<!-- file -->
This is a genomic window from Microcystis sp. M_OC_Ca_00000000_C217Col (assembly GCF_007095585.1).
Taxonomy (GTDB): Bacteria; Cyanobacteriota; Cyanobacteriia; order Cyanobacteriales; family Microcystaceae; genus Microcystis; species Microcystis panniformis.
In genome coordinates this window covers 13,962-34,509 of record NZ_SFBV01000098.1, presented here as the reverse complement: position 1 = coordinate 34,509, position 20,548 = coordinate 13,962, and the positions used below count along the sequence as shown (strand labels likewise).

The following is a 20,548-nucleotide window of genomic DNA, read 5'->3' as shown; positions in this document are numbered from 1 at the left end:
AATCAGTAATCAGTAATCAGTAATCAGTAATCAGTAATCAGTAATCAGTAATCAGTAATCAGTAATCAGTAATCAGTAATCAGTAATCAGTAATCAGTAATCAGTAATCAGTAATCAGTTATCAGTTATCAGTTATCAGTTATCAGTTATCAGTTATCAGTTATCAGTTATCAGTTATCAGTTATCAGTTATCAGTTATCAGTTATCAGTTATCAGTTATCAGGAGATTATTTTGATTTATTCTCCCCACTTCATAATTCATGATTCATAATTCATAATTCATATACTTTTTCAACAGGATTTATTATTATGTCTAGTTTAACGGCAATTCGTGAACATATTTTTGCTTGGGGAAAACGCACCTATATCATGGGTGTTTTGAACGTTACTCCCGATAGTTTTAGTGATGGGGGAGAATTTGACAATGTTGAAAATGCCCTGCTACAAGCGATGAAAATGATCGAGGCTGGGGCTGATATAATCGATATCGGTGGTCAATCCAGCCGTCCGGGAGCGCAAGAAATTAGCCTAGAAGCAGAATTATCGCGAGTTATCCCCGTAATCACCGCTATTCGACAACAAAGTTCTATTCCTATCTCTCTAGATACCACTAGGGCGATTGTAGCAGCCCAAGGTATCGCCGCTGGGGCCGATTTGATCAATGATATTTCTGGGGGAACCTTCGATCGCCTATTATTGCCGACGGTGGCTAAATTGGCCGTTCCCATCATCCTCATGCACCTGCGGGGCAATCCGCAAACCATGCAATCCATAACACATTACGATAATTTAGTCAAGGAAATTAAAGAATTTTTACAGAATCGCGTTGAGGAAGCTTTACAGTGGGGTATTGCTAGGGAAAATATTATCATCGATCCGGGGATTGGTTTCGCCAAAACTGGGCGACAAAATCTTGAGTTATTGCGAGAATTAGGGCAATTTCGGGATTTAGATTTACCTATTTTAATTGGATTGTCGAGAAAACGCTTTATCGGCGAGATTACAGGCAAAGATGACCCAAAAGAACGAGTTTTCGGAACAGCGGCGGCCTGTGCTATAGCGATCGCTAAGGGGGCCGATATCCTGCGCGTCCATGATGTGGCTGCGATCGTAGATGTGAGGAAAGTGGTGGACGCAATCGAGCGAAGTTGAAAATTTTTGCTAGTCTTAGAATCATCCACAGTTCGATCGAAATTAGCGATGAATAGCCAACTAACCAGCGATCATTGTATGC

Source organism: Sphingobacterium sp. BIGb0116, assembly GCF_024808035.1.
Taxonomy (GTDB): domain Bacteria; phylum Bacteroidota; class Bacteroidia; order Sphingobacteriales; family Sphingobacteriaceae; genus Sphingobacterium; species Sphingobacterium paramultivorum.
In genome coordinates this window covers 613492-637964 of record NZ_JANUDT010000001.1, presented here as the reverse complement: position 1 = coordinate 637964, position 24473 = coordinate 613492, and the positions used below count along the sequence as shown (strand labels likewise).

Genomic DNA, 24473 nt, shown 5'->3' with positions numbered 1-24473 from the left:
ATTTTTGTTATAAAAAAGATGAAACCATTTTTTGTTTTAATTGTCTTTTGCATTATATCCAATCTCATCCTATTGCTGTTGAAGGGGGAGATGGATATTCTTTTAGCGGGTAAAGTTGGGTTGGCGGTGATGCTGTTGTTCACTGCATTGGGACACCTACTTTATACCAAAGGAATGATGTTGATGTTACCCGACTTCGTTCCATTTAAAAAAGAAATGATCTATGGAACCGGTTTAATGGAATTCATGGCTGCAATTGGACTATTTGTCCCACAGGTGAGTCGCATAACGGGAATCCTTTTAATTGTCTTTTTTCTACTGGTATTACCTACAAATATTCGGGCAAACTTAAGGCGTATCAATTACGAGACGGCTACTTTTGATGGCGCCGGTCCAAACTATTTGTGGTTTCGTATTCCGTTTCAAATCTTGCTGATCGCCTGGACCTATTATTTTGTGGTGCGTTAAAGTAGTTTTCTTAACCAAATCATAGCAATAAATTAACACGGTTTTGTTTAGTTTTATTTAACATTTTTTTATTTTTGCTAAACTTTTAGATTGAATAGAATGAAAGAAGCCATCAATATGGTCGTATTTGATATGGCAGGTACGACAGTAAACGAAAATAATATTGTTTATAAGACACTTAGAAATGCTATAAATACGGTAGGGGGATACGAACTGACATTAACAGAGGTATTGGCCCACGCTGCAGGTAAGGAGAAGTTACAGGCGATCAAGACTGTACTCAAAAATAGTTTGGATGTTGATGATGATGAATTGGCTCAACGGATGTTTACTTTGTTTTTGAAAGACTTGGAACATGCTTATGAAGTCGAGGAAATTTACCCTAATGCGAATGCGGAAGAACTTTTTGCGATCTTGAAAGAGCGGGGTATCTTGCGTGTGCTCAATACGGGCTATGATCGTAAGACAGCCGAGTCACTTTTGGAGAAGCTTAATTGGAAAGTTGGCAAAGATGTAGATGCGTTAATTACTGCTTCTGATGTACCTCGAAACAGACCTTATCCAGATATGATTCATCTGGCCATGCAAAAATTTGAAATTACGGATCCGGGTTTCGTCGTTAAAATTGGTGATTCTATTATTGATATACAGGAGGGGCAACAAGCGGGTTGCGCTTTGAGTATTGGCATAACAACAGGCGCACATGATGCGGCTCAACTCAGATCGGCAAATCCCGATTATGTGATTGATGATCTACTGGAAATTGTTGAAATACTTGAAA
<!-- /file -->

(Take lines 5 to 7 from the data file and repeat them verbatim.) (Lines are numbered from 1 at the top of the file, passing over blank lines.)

AATCAGTAATCAGTAATCAGTAATCAGTAATCAGTAATCAGTAATCAGTAATCAGTAATCAGTAATCAGTAATCAGTAATCAGTAATCAGTAATCAGTAATCAGTAATCAGTAATCAGTTATCAGTTATCAGTTATCAGTTATCAGTTATCAGTTATCAGTTATCAGTTATCAGTTATCAGTTATCAGTTATCAGTTATCAGTTATCAGTTATCAGTTATCAGGAGATTATTTTGATTTATTCTCCCCACTTCATAATTCATGATTCATAATTCATAATTCATATACTTTTTCAACAGGATTTATTATTATGTCTAGTTTAACGGCAATTCGTGAACATATTTTTGCTTGGGGAAAACGCACCTATATCATGGGTGTTTTGAACGTTACTCCCGATAGTTTTAGTGATGGGGGAGAATTTGACAATGTTGAAAATGCCCTGCTACAAGCGATGAAAATGATCGAGGCTGGGGCTGATATAATCGATATCGGTGGTCAATCCAGCCGTCCGGGAGCGCAAGAAATTAGCCTAGAAGCAGAATTATCGCGAGTTATCCCCGTAATCACCGCTATTCGACAACAAAGTTCTATTCCTATCTCTCTAGATACCACTAGGGCGATTGTAGCAGCCCAAGGTATCGCCGCTGGGGCCGATTTGATCAATGATATTTCTGGGGGAACCTTCGATCGCCTATTATTGCCGACGGTGGCTAAATTGGCCGTTCCCATCATCCTCATGCACCTGCGGGGCAATCCGCAAACCATGCAATCCATAACACATTACGATAATTTAGTCAAGGAAATTAAAGAATTTTTACAGAATCGCGTTGAGGAAGCTTTACAGTGGGGTATTGCTAGGGAAAATATTATCATCGATCCGGGGATTGGTTTCGCCAAAACTGGGCGACAAAATCTTGAGTTATTGCGAGAATTAGGGCAATTTCGGGATTTAGATTTACCTATTTTAATTGGATTGTCGAGAAAACGCTTTATCGGCGAGATTACAGGCAAAGATGACCCAAAAGAACGAGTTTTCGGAACAGCGGCGGCCTGTGCTATAGCGATCGCTAAGGGGGCCGATATCCTGCGCGTCCATGATGTGGCTGCGATCGTAGATGTGAGGAAAGTGGTGGACGCAATCGAGCGAAGTTGAAAATTTTTGCTAGTCTTAGAATCATCCACAGTTCGATCGAAATTAGCGATGAATAGCCAACTAACCAGCGATCATTGTATGC

Source organism: Sphingobacterium sp. BIGb0116, assembly GCF_024808035.1.
Taxonomy (GTDB): domain Bacteria; phylum Bacteroidota; class Bacteroidia; order Sphingobacteriales; family Sphingobacteriaceae; genus Sphingobacterium; species Sphingobacterium paramultivorum.